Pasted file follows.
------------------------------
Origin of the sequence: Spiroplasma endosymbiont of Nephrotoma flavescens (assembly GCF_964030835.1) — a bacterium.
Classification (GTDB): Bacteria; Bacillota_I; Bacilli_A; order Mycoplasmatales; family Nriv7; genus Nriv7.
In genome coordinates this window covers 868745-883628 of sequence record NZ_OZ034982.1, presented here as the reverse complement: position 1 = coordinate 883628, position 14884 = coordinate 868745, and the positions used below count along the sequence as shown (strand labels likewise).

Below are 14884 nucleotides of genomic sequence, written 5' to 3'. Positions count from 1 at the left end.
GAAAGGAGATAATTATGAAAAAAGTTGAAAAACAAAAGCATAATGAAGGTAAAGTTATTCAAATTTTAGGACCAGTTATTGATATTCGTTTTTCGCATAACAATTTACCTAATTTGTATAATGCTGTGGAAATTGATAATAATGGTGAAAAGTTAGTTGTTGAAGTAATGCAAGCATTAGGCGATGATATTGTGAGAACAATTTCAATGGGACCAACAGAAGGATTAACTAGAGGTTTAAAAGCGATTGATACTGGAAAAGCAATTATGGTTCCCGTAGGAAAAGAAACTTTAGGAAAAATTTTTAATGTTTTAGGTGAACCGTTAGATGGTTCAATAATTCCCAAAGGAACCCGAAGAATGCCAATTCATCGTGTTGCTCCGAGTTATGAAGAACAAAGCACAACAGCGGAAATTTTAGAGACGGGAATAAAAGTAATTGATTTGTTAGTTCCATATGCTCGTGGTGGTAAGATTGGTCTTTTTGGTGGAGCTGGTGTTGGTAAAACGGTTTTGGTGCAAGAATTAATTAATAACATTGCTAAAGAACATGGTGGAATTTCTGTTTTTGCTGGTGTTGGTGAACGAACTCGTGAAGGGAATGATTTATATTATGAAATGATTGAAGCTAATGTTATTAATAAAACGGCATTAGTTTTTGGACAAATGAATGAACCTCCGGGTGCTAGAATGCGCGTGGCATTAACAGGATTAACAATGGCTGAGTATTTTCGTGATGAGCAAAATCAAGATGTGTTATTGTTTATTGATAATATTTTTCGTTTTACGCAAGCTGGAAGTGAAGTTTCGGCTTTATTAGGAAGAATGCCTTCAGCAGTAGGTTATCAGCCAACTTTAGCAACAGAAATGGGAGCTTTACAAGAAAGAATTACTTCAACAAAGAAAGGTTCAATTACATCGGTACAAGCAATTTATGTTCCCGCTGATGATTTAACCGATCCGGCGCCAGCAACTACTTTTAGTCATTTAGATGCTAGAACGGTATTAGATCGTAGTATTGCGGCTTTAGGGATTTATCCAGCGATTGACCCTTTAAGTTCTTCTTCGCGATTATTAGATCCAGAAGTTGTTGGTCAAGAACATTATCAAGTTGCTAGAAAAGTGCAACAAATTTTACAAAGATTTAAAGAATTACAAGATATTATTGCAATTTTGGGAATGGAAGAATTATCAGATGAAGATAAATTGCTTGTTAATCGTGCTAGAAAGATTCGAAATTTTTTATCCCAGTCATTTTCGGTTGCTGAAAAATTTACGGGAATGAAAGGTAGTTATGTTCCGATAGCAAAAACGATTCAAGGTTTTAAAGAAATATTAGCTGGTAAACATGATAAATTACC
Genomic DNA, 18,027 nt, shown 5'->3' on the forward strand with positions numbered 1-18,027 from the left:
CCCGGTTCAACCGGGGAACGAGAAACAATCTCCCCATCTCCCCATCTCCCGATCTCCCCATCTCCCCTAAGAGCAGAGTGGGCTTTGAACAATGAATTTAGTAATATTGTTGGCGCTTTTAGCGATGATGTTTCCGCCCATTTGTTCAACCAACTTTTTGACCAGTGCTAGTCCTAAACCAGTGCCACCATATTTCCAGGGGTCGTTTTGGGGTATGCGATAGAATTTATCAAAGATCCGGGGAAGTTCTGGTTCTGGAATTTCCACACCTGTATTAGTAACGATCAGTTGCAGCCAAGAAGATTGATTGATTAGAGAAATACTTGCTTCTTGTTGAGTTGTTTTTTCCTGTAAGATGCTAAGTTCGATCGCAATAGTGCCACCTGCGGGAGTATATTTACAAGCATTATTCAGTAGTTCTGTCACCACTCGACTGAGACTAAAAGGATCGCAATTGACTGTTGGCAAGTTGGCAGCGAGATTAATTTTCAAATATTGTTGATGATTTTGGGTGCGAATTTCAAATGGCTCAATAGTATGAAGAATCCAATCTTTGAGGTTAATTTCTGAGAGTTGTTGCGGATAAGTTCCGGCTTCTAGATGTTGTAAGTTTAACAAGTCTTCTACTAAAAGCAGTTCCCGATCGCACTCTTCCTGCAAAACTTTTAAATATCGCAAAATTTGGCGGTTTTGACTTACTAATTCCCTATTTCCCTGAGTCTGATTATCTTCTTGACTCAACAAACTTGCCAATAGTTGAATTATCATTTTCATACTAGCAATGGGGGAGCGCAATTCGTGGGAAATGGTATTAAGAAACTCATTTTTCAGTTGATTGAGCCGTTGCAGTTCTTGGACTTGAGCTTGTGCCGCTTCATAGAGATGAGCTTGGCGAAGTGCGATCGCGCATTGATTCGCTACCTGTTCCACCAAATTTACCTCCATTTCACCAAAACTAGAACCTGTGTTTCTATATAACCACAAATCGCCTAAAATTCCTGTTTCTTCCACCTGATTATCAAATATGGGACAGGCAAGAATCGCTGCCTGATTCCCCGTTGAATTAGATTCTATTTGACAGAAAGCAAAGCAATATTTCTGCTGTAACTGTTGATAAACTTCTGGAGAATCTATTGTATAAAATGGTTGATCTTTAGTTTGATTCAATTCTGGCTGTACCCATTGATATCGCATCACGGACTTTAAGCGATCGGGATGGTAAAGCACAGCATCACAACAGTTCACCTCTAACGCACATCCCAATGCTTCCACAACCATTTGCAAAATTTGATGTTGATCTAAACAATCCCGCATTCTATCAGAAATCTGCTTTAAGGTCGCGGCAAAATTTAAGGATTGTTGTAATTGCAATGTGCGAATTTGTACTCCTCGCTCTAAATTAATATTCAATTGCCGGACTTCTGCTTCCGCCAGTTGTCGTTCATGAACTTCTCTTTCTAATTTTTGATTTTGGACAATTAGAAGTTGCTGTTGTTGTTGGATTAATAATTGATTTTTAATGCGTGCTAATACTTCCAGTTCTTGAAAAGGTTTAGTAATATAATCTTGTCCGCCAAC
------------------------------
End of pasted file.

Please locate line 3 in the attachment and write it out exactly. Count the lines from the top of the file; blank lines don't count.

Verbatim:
In genome coordinates this window covers 868745-883628 of sequence record NZ_OZ034982.1, presented here as the reverse complement: position 1 = coordinate 883628, position 14884 = coordinate 868745, and the positions used below count along the sequence as shown (strand labels likewise).